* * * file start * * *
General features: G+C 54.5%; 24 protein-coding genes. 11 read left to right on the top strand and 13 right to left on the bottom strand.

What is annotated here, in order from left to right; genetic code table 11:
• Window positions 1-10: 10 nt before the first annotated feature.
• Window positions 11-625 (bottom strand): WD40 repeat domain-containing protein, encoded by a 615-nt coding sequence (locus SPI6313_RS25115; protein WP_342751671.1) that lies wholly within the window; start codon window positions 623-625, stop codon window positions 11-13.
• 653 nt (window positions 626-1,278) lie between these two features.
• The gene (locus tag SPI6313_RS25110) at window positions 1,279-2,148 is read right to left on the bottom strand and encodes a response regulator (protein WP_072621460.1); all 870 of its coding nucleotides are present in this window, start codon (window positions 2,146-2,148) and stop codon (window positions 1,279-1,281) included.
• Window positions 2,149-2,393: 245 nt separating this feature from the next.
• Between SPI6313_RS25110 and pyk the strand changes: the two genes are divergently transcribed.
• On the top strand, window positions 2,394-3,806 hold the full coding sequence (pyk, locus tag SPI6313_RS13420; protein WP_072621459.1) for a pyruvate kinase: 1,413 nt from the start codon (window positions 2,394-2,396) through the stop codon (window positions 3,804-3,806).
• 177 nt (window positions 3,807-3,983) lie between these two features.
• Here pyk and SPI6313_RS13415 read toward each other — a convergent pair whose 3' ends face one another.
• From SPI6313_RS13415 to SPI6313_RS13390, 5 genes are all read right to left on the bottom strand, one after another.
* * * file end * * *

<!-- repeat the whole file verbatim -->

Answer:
General features: G+C 54.5%; 24 protein-coding genes. 11 read left to right on the top strand and 13 right to left on the bottom strand.

What is annotated here, in order from left to right; genetic code table 11:
• Window positions 1-10: 10 nt before the first annotated feature.
• Window positions 11-625 (bottom strand): WD40 repeat domain-containing protein, encoded by a 615-nt coding sequence (locus SPI6313_RS25115; protein WP_342751671.1) that lies wholly within the window; start codon window positions 623-625, stop codon window positions 11-13.
• 653 nt (window positions 626-1,278) lie between these two features.
• The gene (locus tag SPI6313_RS25110) at window positions 1,279-2,148 is read right to left on the bottom strand and encodes a response regulator (protein WP_072621460.1); all 870 of its coding nucleotides are present in this window, start codon (window positions 2,146-2,148) and stop codon (window positions 1,279-1,281) included.
• Window positions 2,149-2,393: 245 nt separating this feature from the next.
• Between SPI6313_RS25110 and pyk the strand changes: the two genes are divergently transcribed.
• On the top strand, window positions 2,394-3,806 hold the full coding sequence (pyk, locus tag SPI6313_RS13420; protein WP_072621459.1) for a pyruvate kinase: 1,413 nt from the start codon (window positions 2,394-2,396) through the stop codon (window positions 3,804-3,806).
• 177 nt (window positions 3,807-3,983) lie between these two features.
• Here pyk and SPI6313_RS13415 read toward each other — a convergent pair whose 3' ends face one another.
• From SPI6313_RS13415 to SPI6313_RS13390, 5 genes are all read right to left on the bottom strand, one after another.